Merkel Reasserts Control as Rebellion Over Refugees Fades

  • Chancellor to meet with party leaders and state premiers
  • SPD party ally says coalition not in danger over turmoil

German Chancellor Angela Merkel may have defused one of the biggest bust-ups of her third-term coalition after quelling a political revolt from her Bavarian allies over her handling of the refugee crisis.

A nascent deal reached this week indicates Merkel is reasserting her control over the domestic political drift Germany has witnessed recently amid coalition sniping that put her chancellorship in question. While she has said many external factors will determine whether the flow of refugees can be stemmed -- from government action in Turkey to a diplomatic solution to end the war in Syria -- Merkel can also take heart from the latest polling that suggests her party’s sliding support has halted.

“There were some threats, but Merkel treated it quite calmly,” said Manfred Guellner, head of Berlin-based pollster Forsa, adding that her party’s poll numbers have probably reached the bottom. “As far as power brokers in Berlin are concerned, nobody at the moment wants to risk the coalition in any serious way.”

The chancellor struck the agreement with her chief internal critic, Bavarian Premier Horst Seehofer, removing his threat of unilateral action to halt the influx of refugees. Merkel and Seehofer will meet Thursday with Sigmar Gabriel -- head of junior coalition partner, the Social Democrats -- to hammer out a final deal. All three have signaled in the last two days that they’re aiming to put the dispute behind them.

“We will see if we can find common ground,” Merkel told reporters Wednesday in Berlin. “If we don’t find an agreement, we have to continue negotiating. That wouldn’t be the first time, but everybody wants us to find a logical solution.”

Deputy Foreign Minister Michael Roth, a member of the Social Democrats, ruled out a collapse of Merkel’s government over the issue, responding to speculation that’s emerged for the first time in her 10-year chancellorship.

Wasting Time

“People don’t want to waste their time with party conflicts,” Roth told Bloomberg in an interview Tuesday. “We have to work very hard, very intensively on sustainable solutions, and that’s one of my major targets.”

Seehofer, the chairman of the Bavarian sister party of Merkel’s Christian Democrat Union, was assuaged by the chancellor’s commitment to reduce the number of refugees. Merkel said that would involve a series of measures including a political agreement with Turkey to protect that country’s border and a resolution of the civil war in Syria, rather than shutting Germany’s frontier or setting upper limits on those who can come in.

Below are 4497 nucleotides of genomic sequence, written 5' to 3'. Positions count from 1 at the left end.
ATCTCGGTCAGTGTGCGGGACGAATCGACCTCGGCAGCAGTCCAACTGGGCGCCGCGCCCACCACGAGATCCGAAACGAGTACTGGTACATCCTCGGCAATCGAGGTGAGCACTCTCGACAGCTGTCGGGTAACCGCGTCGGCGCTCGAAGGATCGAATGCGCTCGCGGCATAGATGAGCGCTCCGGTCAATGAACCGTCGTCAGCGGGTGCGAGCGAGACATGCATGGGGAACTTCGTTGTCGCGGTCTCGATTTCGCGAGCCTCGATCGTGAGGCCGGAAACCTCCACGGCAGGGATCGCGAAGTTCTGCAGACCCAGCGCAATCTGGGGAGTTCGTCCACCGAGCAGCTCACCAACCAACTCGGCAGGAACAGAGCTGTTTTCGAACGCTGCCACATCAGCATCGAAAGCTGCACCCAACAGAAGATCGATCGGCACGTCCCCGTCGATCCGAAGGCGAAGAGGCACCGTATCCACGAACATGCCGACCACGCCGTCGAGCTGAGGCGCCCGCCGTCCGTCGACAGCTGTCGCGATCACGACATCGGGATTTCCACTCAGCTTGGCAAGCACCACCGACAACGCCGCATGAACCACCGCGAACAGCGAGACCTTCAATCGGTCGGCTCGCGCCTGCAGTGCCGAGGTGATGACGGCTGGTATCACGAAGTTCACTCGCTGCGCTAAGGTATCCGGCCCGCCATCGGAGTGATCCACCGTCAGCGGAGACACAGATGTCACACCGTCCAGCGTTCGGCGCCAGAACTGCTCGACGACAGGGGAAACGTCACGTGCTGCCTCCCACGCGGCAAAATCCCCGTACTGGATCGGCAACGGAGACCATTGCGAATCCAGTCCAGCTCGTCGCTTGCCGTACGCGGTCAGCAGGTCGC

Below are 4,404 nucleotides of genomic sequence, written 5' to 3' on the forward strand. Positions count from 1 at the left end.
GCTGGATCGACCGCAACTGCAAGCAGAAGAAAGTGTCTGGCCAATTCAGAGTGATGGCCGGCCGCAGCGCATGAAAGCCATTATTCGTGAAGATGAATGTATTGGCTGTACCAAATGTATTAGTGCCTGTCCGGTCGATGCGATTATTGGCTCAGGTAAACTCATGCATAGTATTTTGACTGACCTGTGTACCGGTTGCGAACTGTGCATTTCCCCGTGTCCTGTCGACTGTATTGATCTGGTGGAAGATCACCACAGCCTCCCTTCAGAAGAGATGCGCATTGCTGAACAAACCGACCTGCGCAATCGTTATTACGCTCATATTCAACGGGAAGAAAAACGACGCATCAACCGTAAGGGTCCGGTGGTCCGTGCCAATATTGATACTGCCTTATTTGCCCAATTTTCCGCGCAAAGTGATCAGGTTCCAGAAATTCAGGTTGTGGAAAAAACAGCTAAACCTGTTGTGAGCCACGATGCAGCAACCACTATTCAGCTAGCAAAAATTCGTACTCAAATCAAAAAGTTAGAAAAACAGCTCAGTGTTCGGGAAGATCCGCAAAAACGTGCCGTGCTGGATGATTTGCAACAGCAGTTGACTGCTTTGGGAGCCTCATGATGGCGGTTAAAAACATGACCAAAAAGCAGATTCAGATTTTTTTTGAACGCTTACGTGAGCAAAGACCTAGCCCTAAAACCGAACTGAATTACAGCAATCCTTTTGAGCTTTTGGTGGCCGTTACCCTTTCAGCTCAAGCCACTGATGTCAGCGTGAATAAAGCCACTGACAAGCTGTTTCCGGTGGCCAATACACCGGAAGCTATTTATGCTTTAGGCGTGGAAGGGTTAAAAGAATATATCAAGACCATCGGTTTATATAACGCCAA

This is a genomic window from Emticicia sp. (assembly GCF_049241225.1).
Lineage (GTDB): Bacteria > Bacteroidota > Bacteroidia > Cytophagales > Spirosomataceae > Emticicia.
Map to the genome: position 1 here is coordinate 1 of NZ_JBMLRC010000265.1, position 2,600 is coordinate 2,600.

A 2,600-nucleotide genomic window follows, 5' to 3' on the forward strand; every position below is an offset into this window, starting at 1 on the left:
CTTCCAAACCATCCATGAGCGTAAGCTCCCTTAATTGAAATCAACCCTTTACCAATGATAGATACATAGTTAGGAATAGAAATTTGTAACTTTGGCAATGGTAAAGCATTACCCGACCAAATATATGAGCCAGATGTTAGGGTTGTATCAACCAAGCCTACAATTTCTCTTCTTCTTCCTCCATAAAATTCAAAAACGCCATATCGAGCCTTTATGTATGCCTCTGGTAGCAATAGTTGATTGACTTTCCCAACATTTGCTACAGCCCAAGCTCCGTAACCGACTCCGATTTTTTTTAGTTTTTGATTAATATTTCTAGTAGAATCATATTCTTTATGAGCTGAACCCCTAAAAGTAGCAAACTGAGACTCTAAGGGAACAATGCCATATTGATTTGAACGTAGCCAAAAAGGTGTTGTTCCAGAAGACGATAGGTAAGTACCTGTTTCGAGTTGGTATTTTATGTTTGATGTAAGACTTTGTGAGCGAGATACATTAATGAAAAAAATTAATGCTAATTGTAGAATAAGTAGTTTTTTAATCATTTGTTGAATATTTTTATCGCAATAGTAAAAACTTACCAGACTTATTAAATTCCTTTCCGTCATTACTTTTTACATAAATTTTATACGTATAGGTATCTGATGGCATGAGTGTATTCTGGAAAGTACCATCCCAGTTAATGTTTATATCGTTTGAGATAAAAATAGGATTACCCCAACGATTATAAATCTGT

“No country in the world can accommodate a limitless flow of refugees,” Seehofer said earlier this week, responding to the numbers of refugees arriving in Bavaria from Austria, issuing the biggest challenge yet to Merkel’s open-door policy.

Speaking to business leaders in Dusseldorf Wednesday evening, Merkel reiterated the need to cut the number of asylum-seekers and tackle the refugee crisis at its source in Syria, warning that a restoration of border controls within the European Union would hit the free movement of goods and people.

‘Strengthens Europe’

“We probably need a European border guard, agreements with our neighbors and a fair distribution” of refugees in Europe, the chancellor said. “That means we need a change to the existing asylum system, but a change that strengthens Europe and not a change that weakens Europe.”

Merkel has walked a fine line in insisting that Germany has a moral and legal obligation to take in all who qualify for asylum, while warning that those who come from a country of safe origin or seek economic improvement must leave.

“We want to make the influx orderly and controlled as well as tackle the root causes for those fleeing in order to reduce the number of refugees,” she said on Tuesday.

Her accommodating stance on refugees has come at a price, with voter backing for her CDU-led bloc sliding to 36 percent from an August peak of 43 percent in a weekly Forsa poll for Stern magazine and RTL television. Support has nonetheless held steady for the last two weeks, with the latest poll being released Wednesday.

A further demand from within Merkel’s faction to set up so-called transit zones, areas on the border where new arrivals would be held and economic migrants sifted out, was rejected by the Social Democrats, who branded them “internment camps.” SPD leaders said they would, however, agree to refugee centers that didn’t entail punitive custody measures.

After SPD signals that they’re ready to strike a deal, Merkel faced little resistance and even drew some applause in a meeting Tuesday with lawmakers from her CDU-led bloc.

Along with meeting Seehofer and Gabriel, the chancellor will also gather on Thursday with the country’s 16 state premiers to discuss the crisis.

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